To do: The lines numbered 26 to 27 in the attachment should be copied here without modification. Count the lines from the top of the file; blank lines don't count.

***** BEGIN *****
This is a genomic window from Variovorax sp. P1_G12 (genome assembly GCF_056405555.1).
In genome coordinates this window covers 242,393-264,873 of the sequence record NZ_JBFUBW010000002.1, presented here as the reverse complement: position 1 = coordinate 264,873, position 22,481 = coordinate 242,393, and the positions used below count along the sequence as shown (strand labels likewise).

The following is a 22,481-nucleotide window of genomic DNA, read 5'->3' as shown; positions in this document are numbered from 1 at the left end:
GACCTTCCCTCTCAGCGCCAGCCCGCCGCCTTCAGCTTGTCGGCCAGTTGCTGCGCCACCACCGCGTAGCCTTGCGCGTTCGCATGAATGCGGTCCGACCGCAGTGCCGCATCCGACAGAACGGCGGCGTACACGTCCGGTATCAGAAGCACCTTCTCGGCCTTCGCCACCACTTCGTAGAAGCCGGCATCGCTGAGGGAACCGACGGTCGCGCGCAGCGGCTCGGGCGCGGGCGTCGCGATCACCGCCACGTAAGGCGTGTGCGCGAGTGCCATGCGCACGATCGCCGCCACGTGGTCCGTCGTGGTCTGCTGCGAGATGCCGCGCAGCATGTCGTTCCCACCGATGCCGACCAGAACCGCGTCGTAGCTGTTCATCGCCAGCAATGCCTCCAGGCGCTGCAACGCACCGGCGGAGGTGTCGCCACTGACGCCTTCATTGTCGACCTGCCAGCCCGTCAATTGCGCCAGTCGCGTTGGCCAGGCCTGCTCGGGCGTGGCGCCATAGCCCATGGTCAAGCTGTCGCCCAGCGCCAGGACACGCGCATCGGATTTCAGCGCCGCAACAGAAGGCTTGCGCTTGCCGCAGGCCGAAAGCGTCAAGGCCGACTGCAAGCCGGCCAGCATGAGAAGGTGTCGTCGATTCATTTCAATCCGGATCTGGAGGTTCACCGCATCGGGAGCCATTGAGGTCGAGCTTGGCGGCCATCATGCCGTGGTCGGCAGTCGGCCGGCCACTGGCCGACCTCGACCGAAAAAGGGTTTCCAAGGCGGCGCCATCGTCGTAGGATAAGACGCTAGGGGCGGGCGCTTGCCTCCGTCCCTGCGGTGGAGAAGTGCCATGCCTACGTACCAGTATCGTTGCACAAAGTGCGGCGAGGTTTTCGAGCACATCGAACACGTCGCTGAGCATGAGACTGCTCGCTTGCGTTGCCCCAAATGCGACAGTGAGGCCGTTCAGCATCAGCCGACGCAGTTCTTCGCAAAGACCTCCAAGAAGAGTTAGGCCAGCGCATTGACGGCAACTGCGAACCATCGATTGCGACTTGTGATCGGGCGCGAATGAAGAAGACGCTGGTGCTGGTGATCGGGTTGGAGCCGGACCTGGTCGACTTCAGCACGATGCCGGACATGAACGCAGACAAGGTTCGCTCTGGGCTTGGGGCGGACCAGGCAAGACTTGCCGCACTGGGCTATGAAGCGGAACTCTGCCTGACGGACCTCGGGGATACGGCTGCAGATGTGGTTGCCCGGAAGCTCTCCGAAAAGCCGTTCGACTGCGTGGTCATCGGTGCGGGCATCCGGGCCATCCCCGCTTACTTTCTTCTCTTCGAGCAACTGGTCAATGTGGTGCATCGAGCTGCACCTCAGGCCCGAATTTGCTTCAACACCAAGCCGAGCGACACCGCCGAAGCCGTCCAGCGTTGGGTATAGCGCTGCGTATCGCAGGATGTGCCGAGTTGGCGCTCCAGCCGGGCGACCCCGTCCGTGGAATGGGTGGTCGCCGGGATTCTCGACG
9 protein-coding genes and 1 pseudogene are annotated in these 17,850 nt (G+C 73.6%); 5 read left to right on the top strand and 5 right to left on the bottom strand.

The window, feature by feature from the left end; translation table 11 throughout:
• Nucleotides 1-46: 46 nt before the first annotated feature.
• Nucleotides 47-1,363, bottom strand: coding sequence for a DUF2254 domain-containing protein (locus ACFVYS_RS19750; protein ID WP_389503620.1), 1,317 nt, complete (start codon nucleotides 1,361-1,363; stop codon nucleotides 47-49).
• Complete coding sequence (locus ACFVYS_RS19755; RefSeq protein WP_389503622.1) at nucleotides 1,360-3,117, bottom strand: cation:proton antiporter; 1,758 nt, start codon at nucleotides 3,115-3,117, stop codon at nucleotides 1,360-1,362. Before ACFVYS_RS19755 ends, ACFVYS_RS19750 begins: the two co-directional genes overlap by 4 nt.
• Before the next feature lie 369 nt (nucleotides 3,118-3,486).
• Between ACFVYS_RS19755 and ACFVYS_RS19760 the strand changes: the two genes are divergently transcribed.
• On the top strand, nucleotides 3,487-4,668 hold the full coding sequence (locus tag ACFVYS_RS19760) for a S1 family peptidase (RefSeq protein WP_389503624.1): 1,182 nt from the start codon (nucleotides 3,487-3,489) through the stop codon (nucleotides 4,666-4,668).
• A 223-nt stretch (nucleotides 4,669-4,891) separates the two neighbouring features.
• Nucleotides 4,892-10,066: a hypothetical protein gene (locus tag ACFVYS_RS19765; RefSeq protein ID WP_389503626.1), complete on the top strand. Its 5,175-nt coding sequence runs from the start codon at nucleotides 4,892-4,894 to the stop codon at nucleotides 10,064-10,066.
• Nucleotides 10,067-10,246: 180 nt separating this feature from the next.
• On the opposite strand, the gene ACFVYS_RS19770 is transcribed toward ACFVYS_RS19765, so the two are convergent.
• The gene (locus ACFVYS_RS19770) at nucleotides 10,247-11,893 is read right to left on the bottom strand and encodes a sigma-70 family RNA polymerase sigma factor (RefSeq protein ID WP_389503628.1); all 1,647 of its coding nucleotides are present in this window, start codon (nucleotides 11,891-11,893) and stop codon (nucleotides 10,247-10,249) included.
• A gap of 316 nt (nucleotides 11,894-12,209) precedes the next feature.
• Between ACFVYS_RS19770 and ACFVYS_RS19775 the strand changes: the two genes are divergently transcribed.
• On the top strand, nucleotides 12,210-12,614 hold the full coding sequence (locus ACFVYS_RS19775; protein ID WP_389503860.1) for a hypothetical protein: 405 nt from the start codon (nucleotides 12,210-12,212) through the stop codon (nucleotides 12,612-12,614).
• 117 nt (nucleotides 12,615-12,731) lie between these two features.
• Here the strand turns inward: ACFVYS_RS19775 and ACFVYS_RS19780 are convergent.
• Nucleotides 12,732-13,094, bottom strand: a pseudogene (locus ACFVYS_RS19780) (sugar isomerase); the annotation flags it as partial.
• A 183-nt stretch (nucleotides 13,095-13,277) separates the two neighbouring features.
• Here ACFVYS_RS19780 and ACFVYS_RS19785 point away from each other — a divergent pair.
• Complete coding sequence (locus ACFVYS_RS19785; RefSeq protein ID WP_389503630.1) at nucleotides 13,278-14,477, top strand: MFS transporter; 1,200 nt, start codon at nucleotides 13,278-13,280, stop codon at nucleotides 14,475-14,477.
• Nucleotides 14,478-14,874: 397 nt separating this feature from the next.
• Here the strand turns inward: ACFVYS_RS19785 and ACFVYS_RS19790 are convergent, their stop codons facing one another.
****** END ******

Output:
• Complete coding sequence (locus ACFVYS_RS19785; RefSeq protein ID WP_389503630.1) at nucleotides 13,278-14,477, top strand: MFS transporter; 1,200 nt, start codon at nucleotides 13,278-13,280, stop codon at nucleotides 14,475-14,477.
• Nucleotides 14,478-14,874: 397 nt separating this feature from the next.